Folks toiling in the coal mines called it the “Hillbilly Highway.” Gravel roads easing into asphalt as they headed northbound from Appalachia and other points south up to Detroit – often pronounced as DEE-troit – delivering on the promise of a solid middle class lifestyle born of work in an auto plant. The Motor City that for so long served as the pinnacle of the nation’s automotive, industrial and economic might may present opportunities for aftermarket manufacturing sites upon completion of the bankruptcy proceedings.
Once known as the “Paris of the Midwest” for its leafy boulevards and architectural splendor, “Detroit has more abandoned buildings than the entire area of Paris, France,” according to economist Dr. Timothy G. Nash at Northwood University and the University of the Aftermarket in Midland, Mich.
“The problems Detroit has have been 60 years in the making,” says Nash. Previously America’s richest city, the population has plummeted from a peak of 1.8 million people down to 700,000. Businesses and residents have fled, leaving behind a decimated tax base, scant-to-nonexistent city services and massive debt.
Apparently the immediate ramifications of the Chapter 9 bankruptcy proceedings on the aftermarket and auto industry in general are…not much.
“Most of the Michigan-based factories are outside of Detroit,” Nash says. “The thing to remember is that there’s only one of the Big 3 with a headquarters in Detroit, and that’s General Motors.”
Both the Automotive Aftermarket Industry Association (AAIA) and the Specialty Equipment Market Association (SEMA) report having “only a handful” of member companies within the city limits.
“We really don’t anticipate a significant impact on those members or the membership at-large,” says Peter MacGillivray, SEMA’s vice president of events and communications. “They rely a lot on what comes out of Detroit (regarding what the OEMs are producing throughout the entire region), but the automakers are a step or two ahead in terms of revitalization and getting their affairs in order,” he explains. “Their bad times are behind them, but the city is still reeling from the financial crisis.”
Open for business
January’s North American International Auto Show (NAIAS) in Detroit will go on as scheduled, reports Executive Director Rod Alberts. “We will continue, as planned, to work side-by-side with international auto manufacturers, which continue to rely on Detroit’s stage to make their worldwide product introductions.”
Cobo Center remains independent of Detroit’s local government and is operated by a regional authority. A $300 million Cobo renovation project is still on track to be completed in time for the auto show.
“The bankruptcy filing was a good decision, given the state of affairs of the city over the past decade, and will give Detroit an opportunity to move forward by relieving the city of a legacy of liabilities – giving it a fresh start,” says Alberts. “That was the sole purpose. The direction by Detroit Mayor Dave Bing and Michigan Gov. Rick Snyder was the right one, and will help Detroit turn the corner. Although surprising to many, it was a bold and positive move,” he asserts.
Nash and fellow Northwood economist Dr. Richard Ebeling echo similar views, noting that a “renaissance” may be in the reckoning five to 10 years down the road once the tangled ledger sheets are addressed and other civic reforms accomplished.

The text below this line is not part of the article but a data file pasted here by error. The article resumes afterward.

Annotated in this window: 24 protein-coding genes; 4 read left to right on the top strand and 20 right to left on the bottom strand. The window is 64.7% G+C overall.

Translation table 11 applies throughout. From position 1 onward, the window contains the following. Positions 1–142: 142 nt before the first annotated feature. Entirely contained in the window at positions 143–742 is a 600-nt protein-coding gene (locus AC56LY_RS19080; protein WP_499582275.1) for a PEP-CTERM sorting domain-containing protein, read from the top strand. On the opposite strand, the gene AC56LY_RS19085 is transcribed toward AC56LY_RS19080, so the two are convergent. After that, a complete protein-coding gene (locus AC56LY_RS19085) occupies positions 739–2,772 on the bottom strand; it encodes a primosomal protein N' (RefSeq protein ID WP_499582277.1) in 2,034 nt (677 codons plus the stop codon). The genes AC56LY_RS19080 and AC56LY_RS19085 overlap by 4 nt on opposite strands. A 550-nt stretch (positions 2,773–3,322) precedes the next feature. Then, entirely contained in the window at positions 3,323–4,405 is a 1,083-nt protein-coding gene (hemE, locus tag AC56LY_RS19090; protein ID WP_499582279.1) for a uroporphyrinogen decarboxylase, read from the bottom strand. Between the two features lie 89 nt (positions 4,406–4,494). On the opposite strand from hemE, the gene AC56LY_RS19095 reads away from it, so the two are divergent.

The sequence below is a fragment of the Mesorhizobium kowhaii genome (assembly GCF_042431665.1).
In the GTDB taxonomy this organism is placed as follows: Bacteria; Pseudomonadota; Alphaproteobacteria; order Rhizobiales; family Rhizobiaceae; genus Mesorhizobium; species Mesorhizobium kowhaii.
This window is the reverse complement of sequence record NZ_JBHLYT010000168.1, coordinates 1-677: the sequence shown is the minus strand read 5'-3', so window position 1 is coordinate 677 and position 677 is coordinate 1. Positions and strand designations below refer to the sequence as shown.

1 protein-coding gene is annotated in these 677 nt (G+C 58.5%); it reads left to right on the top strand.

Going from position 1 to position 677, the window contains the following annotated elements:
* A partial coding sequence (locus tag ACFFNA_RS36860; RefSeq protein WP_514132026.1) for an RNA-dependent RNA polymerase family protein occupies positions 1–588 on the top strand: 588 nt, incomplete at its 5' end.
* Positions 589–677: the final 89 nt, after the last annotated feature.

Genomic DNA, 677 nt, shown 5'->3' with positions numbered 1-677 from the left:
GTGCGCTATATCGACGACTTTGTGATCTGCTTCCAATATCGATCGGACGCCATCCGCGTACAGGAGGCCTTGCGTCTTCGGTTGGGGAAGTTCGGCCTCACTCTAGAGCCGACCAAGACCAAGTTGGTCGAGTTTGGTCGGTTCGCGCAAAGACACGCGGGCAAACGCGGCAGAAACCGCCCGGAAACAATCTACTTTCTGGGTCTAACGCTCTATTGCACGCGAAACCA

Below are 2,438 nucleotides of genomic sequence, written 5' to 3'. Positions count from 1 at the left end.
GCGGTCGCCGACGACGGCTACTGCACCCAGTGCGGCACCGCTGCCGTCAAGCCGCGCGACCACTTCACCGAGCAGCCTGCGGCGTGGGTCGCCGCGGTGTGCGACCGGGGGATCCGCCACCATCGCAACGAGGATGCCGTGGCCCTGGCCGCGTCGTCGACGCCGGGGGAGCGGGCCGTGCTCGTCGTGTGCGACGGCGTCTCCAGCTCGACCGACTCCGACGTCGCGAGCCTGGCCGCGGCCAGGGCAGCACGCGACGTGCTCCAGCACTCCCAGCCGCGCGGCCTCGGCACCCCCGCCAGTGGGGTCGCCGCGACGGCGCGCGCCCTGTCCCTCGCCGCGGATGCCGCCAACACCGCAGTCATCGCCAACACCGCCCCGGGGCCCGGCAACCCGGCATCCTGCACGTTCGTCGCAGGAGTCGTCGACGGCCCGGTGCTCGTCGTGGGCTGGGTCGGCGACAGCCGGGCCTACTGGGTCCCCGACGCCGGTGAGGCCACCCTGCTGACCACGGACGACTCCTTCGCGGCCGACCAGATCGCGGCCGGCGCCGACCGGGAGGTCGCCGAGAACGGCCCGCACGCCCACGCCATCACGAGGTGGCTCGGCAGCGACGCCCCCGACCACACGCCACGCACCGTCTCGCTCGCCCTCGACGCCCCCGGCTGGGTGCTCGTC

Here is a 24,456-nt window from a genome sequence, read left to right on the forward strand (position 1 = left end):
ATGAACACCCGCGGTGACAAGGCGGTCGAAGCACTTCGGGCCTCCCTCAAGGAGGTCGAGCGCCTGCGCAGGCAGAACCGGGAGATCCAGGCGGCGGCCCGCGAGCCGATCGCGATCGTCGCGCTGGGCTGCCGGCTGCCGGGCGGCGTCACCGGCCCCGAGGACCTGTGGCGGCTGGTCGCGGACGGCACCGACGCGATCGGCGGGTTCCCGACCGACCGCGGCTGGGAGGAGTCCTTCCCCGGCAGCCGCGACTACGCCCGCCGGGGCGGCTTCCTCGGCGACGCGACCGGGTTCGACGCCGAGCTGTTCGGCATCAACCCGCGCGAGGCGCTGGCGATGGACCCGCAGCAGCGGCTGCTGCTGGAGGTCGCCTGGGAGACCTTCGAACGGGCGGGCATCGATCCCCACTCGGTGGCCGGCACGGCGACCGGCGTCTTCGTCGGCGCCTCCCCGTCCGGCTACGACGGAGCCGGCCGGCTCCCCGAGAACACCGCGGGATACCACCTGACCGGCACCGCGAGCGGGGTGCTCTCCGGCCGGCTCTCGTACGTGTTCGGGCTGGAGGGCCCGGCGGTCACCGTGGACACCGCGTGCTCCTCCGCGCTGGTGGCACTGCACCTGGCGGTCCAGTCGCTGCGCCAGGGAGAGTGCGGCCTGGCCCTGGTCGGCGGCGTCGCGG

After “decades of mismanagement and corruption,” Ebeling says, “you have to be taking the longer view of this. The recovery will be more diverse; the auto industry won’t be all the eggs in one basket anymore. They have to make the community attractive to everyone, and everyone has to feel secure” from the threat of rampant crime.
The political climate seems ice-cold concerning any type of bailout, especially since so many other communities are in dire financial straights as well. Yet many prominent people believe something will have to be done to remedy the situation – perhaps via a coalition of regional, state, federal and public-private partnerships – based on the sheer size of Detroit and its place in history.
“They may signal that Detroit is ‘open for business,’” says Nash. “With the right public policy, and if we sell the whole package, it should make Detroit an attractive investment. It can make Detroit a good opportunity for business.”
Infrastructure in place
Second in area only to Los Angeles among American municipalities, three Manhattan Islands can fit inside Detroit’s city limits. And this vastness contains a wealth of structures and facilities that can be repurposed.
“There’s a tremendous amount of available land for factories to locate on in Detroit,” according to Nash. Most of the existing buildings would need such extensive retooling that remodeling may not be practical, he says. However, new construction sites beckon with all the important infrastructural elements already in place.
Detroit is an international transportation hub just across the border from Canada. Roads, rail lines and utilities are still up and running – presenting suitable settings that are perfect for entrepreneurial aftermarket businesses seeking manufacturing sites, according to Nash.
Educated and skilled personnel are still residing throughout the region, and Nash points out that Michigan’s recent shift to a “right to work state” presents a favorable labor environment.
“We have a chance for the renaissance of Detroit,” Nash concludes. “Like the phoenix, Detroit can rise from the ashes, and the aftermarket can play a key role in the renaissance.”
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